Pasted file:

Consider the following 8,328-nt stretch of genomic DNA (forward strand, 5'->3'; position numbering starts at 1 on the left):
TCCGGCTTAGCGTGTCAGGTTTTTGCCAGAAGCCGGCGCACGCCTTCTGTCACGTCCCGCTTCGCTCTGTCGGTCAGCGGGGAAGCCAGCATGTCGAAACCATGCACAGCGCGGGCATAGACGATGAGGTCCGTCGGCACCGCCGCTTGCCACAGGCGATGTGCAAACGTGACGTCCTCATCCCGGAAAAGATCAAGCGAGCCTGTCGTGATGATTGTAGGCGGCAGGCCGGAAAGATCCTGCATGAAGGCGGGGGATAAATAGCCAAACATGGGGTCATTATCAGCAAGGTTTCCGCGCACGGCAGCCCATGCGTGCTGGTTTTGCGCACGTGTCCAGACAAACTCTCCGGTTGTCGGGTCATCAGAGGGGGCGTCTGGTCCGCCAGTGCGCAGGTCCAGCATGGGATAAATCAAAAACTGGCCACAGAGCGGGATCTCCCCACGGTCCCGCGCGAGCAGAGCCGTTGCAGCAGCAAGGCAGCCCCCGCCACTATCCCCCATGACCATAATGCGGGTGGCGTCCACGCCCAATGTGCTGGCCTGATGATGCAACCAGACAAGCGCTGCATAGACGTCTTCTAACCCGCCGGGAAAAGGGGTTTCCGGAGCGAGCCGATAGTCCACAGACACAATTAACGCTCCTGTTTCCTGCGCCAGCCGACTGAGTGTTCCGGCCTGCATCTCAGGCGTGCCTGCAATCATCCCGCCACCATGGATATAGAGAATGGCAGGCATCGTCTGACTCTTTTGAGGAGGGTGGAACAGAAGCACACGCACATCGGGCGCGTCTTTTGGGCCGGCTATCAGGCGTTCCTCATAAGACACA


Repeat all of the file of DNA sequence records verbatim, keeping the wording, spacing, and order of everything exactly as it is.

Consider the following 8,328-nt stretch of genomic DNA (forward strand, 5'->3'; position numbering starts at 1 on the left):
TCCGGCTTAGCGTGTCAGGTTTTTGCCAGAAGCCGGCGCACGCCTTCTGTCACGTCCCGCTTCGCTCTGTCGGTCAGCGGGGAAGCCAGCATGTCGAAACCATGCACAGCGCGGGCATAGACGATGAGGTCCGTCGGCACCGCCGCTTGCCACAGGCGATGTGCAAACGTGACGTCCTCATCCCGGAAAAGATCAAGCGAGCCTGTCGTGATGATTGTAGGCGGCAGGCCGGAAAGATCCTGCATGAAGGCGGGGGATAAATAGCCAAACATGGGGTCATTATCAGCAAGGTTTCCGCGCACGGCAGCCCATGCGTGCTGGTTTTGCGCACGTGTCCAGACAAACTCTCCGGTTGTCGGGTCATCAGAGGGGGCGTCTGGTCCGCCAGTGCGCAGGTCCAGCATGGGATAAATCAAAAACTGGCCACAGAGCGGGATCTCCCCACGGTCCCGCGCGAGCAGAGCCGTTGCAGCAGCAAGGCAGCCCCCGCCACTATCCCCCATGACCATAATGCGGGTGGCGTCCACGCCCAATGTGCTGGCCTGATGATGCAACCAGACAAGCGCTGCATAGACGTCTTCTAACCCGCCGGGAAAAGGGGTTTCCGGAGCGAGCCGATAGTCCACAGACACAATTAACGCTCCTGTTTCCTGCGCCAGCCGACTGAGTGTTCCGGCCTGCATCTCAGGCGTGCCTGCAATCATCCCGCCACCATGGATATAGAGAATGGCAGGCATCGTCTGACTCTTTTGAGGAGGGTGGAACAGAAGCACACGCACATCGGGCGCGTCTTTTGGGCCGGCTATCAGGCGTTCCTCATAAGACACA